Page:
1. Hi Marcus! Thanks for the very kind message (I saw the copy on the Facebook site as well). I’m very glad you’ve been enjoying the podcast, I very much appreciate your offer, and you’re very welcome for the work. Just to let you know, I have a good solid engineering “day job” which allows me to do the podcasting as a hobby – an extremely time-consuming, but also thoroughly enjoyable, hobby 😉 You never know what the future might bring, but for now the things you can really do to help me out are reviewing the podcast (especially on iTunes), telling like-minded friends about it, and having them review it as well. My main goal is that everyone who might be interested in the podcast at least have the chance to listen and enjoy it – and hopefully (like you) really connect with it. That’s what makes all the effort worthwhile. Down the line there’s also a reasonable chance that I’ll be trying to publish a book, or run another charity fundraiser, or maybe even set up a tour. If I do any of those, then obviously I’d be happy for anything you might want to contribute. In the meantime, thanks again for listening and for stopping by. Take care – Scott C.

    1. Hi! First off, thanks! To answer your question: I did research and wrote (and re-wrote, and re-wrote) 6 – 10 page episode scripts for the better part of a year before I recorded anything. Otherwise, you just need a computer, a microphone, (free) audio editing software, and a (paid) site to host your files. It’s really not technically or logistically that difficult. The main effort should be devoted to the researching and writing. Good luck! – Scott C.

  21. Hi,
    I’m new to this podcast that I’m finding very interesting. I came here looking for the additional materials for the original series. I guess you hadn’t had the chance to fix that. Hope that will be available soon, as I’m sure I will keep listening to your podcasts. One suggestion would be to use google drive folders for those materials, making the folders public and share the links here. Otherwise if you could email me the materials I would be grateful.
    Thanks a lot

    1. Hi! Thanks for stopping by. So…unfortunately I’ve migrated my podcast hosting service a few times since I did those early episodes, and the latest service doesn’t have the same functionality to post all those files. BUT I’ll be very happy to e-mail them to you (I’ll use the gmail address above).
      Take care, and enjoy! – Scott C.

  22. Hi Scott,
    I’m a new listener to your podcast. I came across it in an interview with Mike Duncan about Revolutions. He mentioned discussing the topic with you on one of his tours and how he was planning to cover the subject. Great story!
    I’m 6 episodes in now, totally hooked, and really enjoying it, it’s a great podcast.
    Like some of your listeners above I was looking for the missing sidebar material. I wonder if you could email it onto me too, I would really appreciate it.
    Thanks,
    – Michael

    1. Hi Michael! That is a funny (and true!) story about Mike & me. Could you possibly send me the link to the interview? Thanks! I’m very glad you’re enjoying the series. You may be happy to hear that I’ve just started writing a book (my first!) on the Near East & Central Asia around the end of the 3rd millennium BC. Regarding the sidebar material, yes, I’m REALLY sorry that all those links got dropped over the course of several web hosting transitions. But I do have quite a few files still on my laptop. Could you please remind me of the types of files I was referring to? Were they mostly images? I genuinely can’t recall. But I’m happy to pass you what I still have. Enjoy the series, and take care! – Scott C.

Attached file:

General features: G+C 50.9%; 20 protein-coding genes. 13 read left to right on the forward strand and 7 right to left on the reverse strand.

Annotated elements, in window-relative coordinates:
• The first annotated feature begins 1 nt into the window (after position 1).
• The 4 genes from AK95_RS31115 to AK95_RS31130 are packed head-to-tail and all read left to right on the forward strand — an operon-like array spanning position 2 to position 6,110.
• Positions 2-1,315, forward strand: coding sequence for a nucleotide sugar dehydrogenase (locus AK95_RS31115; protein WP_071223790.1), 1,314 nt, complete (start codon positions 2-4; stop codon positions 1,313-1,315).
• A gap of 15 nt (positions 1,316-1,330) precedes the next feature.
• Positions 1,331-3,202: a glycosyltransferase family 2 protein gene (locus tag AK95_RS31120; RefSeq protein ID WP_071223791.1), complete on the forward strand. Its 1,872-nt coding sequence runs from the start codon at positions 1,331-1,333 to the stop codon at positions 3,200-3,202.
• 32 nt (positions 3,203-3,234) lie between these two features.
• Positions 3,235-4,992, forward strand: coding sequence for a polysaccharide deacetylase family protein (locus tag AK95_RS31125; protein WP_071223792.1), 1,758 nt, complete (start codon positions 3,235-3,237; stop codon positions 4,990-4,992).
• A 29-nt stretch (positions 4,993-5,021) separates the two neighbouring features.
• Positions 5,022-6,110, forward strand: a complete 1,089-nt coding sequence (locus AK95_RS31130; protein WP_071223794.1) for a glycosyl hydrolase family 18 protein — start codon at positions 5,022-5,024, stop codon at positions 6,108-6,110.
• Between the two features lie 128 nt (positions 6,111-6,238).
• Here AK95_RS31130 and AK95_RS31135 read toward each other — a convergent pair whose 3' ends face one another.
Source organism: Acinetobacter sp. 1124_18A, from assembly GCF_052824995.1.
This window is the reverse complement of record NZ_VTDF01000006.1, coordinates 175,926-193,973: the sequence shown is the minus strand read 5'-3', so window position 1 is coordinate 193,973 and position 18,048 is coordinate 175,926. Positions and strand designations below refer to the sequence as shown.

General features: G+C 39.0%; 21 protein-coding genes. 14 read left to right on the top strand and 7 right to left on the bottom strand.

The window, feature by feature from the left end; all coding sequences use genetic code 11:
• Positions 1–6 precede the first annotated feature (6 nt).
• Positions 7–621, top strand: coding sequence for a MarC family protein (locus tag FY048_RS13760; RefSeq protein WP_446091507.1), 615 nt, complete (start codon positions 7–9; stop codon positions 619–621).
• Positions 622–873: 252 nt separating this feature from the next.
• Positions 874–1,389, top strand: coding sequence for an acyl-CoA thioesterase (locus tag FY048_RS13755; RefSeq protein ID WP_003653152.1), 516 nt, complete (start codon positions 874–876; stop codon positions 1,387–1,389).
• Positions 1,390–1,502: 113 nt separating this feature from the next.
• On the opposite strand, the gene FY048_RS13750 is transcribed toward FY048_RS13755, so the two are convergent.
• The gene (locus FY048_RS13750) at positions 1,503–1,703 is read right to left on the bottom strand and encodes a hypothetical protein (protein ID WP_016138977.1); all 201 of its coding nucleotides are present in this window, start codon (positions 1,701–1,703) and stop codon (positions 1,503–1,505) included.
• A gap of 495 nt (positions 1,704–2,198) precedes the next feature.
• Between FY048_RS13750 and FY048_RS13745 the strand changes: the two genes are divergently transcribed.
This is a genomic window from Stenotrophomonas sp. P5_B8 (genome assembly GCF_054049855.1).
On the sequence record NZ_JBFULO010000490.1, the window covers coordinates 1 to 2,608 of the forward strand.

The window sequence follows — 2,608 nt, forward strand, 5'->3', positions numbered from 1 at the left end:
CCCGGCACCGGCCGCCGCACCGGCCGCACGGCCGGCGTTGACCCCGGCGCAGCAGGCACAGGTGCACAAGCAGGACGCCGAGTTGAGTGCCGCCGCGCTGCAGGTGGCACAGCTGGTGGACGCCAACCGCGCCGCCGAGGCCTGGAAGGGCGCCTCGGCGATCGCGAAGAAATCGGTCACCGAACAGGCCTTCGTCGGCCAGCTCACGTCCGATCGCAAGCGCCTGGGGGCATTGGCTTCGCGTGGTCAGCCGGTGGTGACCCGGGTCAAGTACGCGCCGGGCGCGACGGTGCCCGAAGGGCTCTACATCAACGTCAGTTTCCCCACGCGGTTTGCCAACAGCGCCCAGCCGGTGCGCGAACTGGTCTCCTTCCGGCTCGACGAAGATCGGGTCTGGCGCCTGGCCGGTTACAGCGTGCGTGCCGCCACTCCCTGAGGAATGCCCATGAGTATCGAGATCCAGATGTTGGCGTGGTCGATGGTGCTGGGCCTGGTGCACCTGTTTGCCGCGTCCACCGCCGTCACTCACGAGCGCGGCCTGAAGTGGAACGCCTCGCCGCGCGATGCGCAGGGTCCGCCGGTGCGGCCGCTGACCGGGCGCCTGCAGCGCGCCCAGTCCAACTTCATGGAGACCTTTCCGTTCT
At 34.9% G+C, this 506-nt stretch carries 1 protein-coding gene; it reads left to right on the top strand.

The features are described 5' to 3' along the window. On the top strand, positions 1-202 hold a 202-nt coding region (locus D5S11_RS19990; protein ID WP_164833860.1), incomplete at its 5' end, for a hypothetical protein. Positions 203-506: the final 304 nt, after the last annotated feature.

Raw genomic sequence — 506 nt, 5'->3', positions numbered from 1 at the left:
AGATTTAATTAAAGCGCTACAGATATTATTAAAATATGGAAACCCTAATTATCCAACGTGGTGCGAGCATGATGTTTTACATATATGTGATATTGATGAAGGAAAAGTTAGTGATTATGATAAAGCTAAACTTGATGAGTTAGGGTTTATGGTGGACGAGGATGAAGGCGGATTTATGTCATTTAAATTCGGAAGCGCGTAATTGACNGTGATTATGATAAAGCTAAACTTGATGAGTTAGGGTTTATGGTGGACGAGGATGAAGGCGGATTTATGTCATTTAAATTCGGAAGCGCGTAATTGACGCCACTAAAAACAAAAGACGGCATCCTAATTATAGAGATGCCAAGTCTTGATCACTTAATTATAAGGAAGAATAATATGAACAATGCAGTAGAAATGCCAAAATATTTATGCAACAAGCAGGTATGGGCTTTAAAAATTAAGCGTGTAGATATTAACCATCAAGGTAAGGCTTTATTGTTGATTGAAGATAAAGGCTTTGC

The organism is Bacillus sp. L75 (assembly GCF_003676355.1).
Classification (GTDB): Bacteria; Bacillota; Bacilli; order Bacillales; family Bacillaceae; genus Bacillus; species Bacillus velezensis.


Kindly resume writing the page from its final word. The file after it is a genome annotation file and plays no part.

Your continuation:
1. Hi Chris,
        I came across the interview when I finished History of Rome and went to start Revolutions. Here is a link to the interview: https://podcast411.libsyn.com/411-i-tem-0228-mike-duncan-from-the-revolutions-and-the-history-of-rome-podcasts

        I thought I’d have a quick listen to see if I liked it. I’m hooked! I’m delaying Revolutions as a result.

        You mentioned that there were links to maps and images in the right hand sidebar, but due to relentless advances of modern technology they’re gone now. It would never have happened in Ancient Egypt! 🙂

        – Michael

        1. Hi! Thanks for passing along the interview, I believe I heard it WAAAAY back when it first came out. The story is 100% true as told 😉 Really glad you’re enjoying the podcast series. And yes, you’re right – I ditched the “right hand sidebar” blog design many years ago, and unfortunately I lost a lot of links to supporting information. I’ll send some stuff to your e-mail address above. Take care! – Scott C.

  23. Just finished listening to the original series. Great work! I really enjoyed it, and learned a lot from it. I came to this page hoping to find a list of recommended secondary sources about the Ancient World. Do you have a list of your favorite history books that deal with the period somewhere? (I already got Miles’s _Carthage Must Be Destroyed_ based on your recommendation in the last episode.)